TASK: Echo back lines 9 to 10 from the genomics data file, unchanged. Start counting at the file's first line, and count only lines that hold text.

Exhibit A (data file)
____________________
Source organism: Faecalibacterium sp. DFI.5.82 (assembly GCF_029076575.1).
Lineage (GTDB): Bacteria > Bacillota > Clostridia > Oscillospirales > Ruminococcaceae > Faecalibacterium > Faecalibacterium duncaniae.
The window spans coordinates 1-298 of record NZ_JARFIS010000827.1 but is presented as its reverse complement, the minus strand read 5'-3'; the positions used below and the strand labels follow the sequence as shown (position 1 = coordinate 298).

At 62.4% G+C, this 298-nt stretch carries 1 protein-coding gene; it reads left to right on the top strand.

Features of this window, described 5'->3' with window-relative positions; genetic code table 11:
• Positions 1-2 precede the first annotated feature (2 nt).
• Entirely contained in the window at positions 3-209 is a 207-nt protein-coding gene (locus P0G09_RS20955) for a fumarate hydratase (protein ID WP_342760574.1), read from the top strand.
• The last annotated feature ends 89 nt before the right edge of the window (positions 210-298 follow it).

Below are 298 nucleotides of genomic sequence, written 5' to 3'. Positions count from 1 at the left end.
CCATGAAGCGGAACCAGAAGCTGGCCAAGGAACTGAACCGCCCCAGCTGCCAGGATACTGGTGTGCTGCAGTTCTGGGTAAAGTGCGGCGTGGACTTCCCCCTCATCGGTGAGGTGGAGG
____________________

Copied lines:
Below are 298 nucleotides of genomic sequence, written 5' to 3'. Positions count from 1 at the left end.
CCATGAAGCGGAACCAGAAGCTGGCCAAGGAACTGAACCGCCCCAGCTGCCAGGATACTGGTGTGCTGCAGTTCTGGGTAAAGTGCGGCGTGGACTTCCCCCTCATCGGTGAGGTGGAGG